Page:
One of the mysteries of the English language finally explained.
nounPlural Admiralties, Plural admiralties
1(in the UK) the government department that administered the Royal Navy, now incorporated in the Ministry of Defence and current only in titles.
- ‘He was a tired man in December 1916 when he was transferred to the Admiralty as 1st sea lord.’
- ‘At Jutland Bank the British Admiralty wished to intercept the German fleet as it left its home port.’
- ‘Crick was working on magnetic mines for the Admiralty while Jim was a very young student at the University of Chicago.’
- ‘As First Lord of the Admiralty, Churchill re-introduced the convoy system in 1939’
- ‘By the start of the war, the Royal Navy did have submarines but the Admiralty dictated how they should be used.’
- ‘He established his HQ at Northways, close enough, but not too close, to the Admiralty.’
- ‘Instead, hostilities found him posted first to the naval intelligence division of the Admiralty and then to the Royal Air Force.’
- ‘In 1970 the Admiralty abolished the rum ration within the Royal Navy, apparently on health grounds.’
- ‘Toward the end of 1916 Jellicoe became first sea lord of the Admiralty.’
- ‘Bell also gives credit to the Admiralty's planning for a war against Germany.’
- ‘During 13 months of research, he delved into records at the Ministry of Defence and the Admiralty.’
- ‘Though the submarine was usually a lone fighter, the Admiralty still believed that it could be used with the Grand Fleet.’
- ‘To conduct a maritime war in distant seas the Admiralty had to be able to transport naval stores to squadrons operating from remote stations.’
- ‘It was designed by the naval architect George Taylor and built by the Admiralty in 1831 as a place of worship for men employed in the Dockyard.’
- ‘Owing to the danger of capture by the enemy both the Admiralty and Navy Board insisted that all storeships sailed in convoy.’
- ‘Communications between detached fleets and the Admiralty often took weeks, if not months.’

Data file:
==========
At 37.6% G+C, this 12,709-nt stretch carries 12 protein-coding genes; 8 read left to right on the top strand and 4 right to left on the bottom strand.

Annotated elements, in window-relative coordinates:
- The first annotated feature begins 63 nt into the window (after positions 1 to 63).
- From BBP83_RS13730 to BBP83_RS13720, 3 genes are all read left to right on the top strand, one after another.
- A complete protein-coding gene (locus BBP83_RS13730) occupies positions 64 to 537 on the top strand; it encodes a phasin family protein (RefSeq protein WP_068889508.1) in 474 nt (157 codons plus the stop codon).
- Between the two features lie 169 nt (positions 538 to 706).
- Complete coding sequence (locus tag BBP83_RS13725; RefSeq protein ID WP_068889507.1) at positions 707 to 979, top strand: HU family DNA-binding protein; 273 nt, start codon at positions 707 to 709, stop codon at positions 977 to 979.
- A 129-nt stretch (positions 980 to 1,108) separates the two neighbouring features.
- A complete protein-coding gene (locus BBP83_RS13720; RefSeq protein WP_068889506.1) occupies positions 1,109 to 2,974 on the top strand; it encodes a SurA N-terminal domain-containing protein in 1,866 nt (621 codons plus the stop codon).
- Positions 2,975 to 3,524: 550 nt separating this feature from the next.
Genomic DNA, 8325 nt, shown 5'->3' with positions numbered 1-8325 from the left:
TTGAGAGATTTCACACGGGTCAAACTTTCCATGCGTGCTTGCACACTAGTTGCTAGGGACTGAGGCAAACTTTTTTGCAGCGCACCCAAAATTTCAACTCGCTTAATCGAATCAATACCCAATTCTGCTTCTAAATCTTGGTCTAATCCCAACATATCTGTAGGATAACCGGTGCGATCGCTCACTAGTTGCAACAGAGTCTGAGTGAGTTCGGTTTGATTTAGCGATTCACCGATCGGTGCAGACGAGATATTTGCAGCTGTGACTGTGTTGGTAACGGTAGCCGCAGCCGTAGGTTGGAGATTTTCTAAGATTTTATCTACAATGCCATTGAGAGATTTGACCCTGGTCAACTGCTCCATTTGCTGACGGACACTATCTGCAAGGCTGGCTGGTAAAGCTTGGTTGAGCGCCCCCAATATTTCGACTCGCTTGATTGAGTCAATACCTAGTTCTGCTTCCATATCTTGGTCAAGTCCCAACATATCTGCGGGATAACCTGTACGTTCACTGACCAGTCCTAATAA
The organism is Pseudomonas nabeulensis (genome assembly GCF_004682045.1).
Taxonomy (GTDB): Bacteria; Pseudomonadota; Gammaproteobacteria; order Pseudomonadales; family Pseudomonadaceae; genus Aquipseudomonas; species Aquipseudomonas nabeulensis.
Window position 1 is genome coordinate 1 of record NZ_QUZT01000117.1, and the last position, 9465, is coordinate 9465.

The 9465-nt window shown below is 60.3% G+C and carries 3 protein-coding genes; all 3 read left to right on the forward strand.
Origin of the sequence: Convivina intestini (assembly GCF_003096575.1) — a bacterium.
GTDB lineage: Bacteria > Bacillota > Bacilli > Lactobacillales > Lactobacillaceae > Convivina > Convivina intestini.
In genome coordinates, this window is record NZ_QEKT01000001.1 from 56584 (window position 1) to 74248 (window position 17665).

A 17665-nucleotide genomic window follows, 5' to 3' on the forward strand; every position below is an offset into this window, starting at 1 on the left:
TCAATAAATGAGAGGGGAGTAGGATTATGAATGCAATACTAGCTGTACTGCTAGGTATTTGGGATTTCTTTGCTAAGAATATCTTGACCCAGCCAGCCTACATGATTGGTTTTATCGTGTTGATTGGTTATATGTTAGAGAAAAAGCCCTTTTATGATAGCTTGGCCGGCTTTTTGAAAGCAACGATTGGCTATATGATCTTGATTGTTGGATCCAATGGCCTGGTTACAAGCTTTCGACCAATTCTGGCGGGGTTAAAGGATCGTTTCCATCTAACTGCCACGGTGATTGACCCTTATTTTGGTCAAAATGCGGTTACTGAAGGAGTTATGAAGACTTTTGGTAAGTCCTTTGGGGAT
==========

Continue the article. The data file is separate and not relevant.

- ‘This information rang alarm bells in the Admiralty, and as a result the Allied fleet was put on alert for a major engagement.’
- ‘The Sea Lords at the Admiralty tend to take a dim view of captains who drive into objects they ought to steer round.’
- ‘The Admiralty gave the order for the convoy to scatter.’
- ‘However, the Admiralty protested about the misuse of destroyers.’
mass noun The jurisdiction of courts of law over cases concerning ships or the sea and other navigable waters.‘it is necessary to issue a summons for directions in an admiralty case’
- ‘Oh, it was a wonderful intellectual experience; we had cases in admiralty and immigration, complex state statutes and federal regulations.’
- ‘So the very purpose of proceedings within the admiralty jurisdiction is in respect of a general maritime cause which includes the provision of security.’
- ‘Equally disturbing to many, Parliament routed execution of these new laws through admiralty courts, where a judge would preside.’
- ‘There are some difficult questions of that sort as to how one deals with what law applies at sea in the absence of admiralty…’
- ‘Within each department, the firm works in areas like investment funds, structured products, banking, information technology/e-commerce, commercial property, insurance litigation, defamation and admiralty.’
Late Middle English: from Old French admiralte, from admirail ‘emir, leader’ (see admiral).
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